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[whitespace] 'The Good Girl'
Photograph by Dale Robinette

Friends Don't Let Friends Slum In Bad Movies Jennifer Aniston tries to show off her acting chops in 'The Good Girl.'

Paper or Plastic?

'The Good Girl' is both as natural as plastic and as thin as paper

By Richard von Busack

ONE EASY WAY to make a movie about the little people is to belittle them. The Good Girl, director Miguel Arteta and screenwriter Mike White's follow-up to the art-house success Chuck & Buck, is startlingly patronizing. Only the heroine, Justine (the name may be taken from de Sade's abused good girl in The Misfortunes of Virtue and Justine), a cashier at a sub-Kmart discount store called the Retail Rodeo, has any life or goodness in her. Since everyone uses her, manipulates her or condescends to her, we're supposed to be on her side. She's played by a slumming Jennifer Aniston with a Southern accent that flickers like a light with a defective switch. She dresses in the wardrobe always favored by TV stars who want to show off their acting chops: duffle coats, old shirts and polyester. From her acting, you can tell Aniston would love to be Jennifer Jason Leigh, but she's too blank to play blocked.

At night, Justine comes home to her husband, Phil (John C. Reilly, lighted to look like the Wolf Man), and his bosom buddy (Tim Blake Nelson, whose character is named "Bubba"--how on the nose is that?). Both are heavy pot smokers, much to Justine's disgust. After seven years of marriage and a job she hates, she's yearning for a baby. So she sends her husband out for a sperm count. In the meantime, she starts to notice a fellow cashier, who calls himself "Holden" (Jake Gyllenhaal), after The Catcher in the Rye.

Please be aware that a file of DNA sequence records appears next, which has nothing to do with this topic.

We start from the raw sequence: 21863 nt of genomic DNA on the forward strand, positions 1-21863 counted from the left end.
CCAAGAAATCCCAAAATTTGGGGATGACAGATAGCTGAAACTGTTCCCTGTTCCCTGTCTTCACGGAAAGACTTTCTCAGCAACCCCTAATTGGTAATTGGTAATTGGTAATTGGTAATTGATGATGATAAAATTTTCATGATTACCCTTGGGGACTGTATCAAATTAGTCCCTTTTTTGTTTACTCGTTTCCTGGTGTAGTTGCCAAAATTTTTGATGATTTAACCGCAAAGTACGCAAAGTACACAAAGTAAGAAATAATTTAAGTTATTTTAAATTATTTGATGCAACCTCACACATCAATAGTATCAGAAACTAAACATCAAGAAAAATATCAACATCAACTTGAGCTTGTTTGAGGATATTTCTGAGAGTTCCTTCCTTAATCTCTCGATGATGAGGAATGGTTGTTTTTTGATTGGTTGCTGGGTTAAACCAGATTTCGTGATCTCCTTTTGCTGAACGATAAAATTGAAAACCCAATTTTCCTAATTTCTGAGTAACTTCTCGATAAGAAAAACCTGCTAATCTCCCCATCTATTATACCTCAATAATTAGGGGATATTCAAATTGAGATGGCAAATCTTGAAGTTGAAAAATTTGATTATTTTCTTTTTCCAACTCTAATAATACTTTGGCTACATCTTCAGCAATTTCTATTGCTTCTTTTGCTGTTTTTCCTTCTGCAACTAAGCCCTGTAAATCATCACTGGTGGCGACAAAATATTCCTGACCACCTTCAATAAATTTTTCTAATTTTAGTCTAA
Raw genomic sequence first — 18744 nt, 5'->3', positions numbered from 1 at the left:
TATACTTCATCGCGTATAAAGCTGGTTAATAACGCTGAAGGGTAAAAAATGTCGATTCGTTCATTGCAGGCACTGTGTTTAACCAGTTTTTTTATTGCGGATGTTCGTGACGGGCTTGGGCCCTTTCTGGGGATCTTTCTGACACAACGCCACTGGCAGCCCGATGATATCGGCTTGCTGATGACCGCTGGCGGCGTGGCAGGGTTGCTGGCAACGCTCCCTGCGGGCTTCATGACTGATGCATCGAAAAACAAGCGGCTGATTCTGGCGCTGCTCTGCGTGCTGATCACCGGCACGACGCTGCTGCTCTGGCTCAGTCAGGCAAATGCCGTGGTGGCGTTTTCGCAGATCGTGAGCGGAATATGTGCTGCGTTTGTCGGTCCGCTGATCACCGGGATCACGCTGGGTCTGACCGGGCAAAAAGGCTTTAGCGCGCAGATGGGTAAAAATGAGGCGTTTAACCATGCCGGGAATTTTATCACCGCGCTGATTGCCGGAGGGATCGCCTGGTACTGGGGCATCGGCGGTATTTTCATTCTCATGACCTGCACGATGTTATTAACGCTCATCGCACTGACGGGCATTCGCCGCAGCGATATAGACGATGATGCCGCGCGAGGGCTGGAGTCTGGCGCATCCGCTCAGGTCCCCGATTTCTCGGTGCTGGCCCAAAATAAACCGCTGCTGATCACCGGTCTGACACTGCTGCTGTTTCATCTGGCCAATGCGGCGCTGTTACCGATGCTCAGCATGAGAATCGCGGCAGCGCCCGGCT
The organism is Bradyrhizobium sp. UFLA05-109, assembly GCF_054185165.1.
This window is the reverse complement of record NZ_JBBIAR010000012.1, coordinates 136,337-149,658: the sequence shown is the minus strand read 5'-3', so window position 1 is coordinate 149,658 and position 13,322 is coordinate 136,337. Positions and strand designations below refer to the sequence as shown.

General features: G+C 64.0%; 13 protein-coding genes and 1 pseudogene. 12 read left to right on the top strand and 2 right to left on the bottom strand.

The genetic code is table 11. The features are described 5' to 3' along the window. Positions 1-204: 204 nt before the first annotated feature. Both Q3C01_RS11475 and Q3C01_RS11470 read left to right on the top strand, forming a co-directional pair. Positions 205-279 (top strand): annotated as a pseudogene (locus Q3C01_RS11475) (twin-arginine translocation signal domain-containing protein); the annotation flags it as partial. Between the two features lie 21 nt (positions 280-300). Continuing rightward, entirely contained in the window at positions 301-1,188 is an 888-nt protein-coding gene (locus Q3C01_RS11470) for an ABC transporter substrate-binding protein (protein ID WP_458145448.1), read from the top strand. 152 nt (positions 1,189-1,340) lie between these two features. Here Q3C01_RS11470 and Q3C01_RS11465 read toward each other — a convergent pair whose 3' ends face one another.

When a co-worker dies under circumstances the Good Girl doesn't feel like exploring, it's more evidence of the importance of living a full life instead of coming home to these two zombies on the couch. But at a motel with her new lover, Justine is spied upon by her husband's buddy, who blackmails her into sex.

It's at this point that Holden starts to show his mental problems. The young lover calls himself Holden, which is bad enough, but his real last name is "Worther" (echoing Goethe's The Sorrows of Young Werther), once again indicating the kind of literary tradition this film's trying to mulct. It ain't Madame Bovary, neither. Justine doesn't get any serious thrill out of being a bad adulterer, just guilt, which she explains in voice-over: apparently, Aniston's face couldn't show what she was feeling.

The Good Girl is an indictment of flat lives and flat talk; it's meant for city people to watch and to think, "Yes, that's what the yokels out there are like." (Nelson, usually the liveliest dweeb this side of Steve Buscemi, is made into a Southern gargoyle.) The end goes upbeat in a fake happy-movie way. Depressing, you can handle, but when a film this insulting tells us that, ultimately, things were all for the best, it's worse than depressing, it's horrible.

The Good Girl (R; 94 min.), directed by Miguel Arteta, written by Mike White, photographed by Enrique Chediak and starring Jennifer Aniston, John C. Reilly and Jake Gyllenhaal, opens Friday at the Los Gatos Cinema in Los Gatos and the Guild in Menlo Park..

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From the August 15-21, 2002 issue of Metro, Silicon Valley's Weekly Newspaper.

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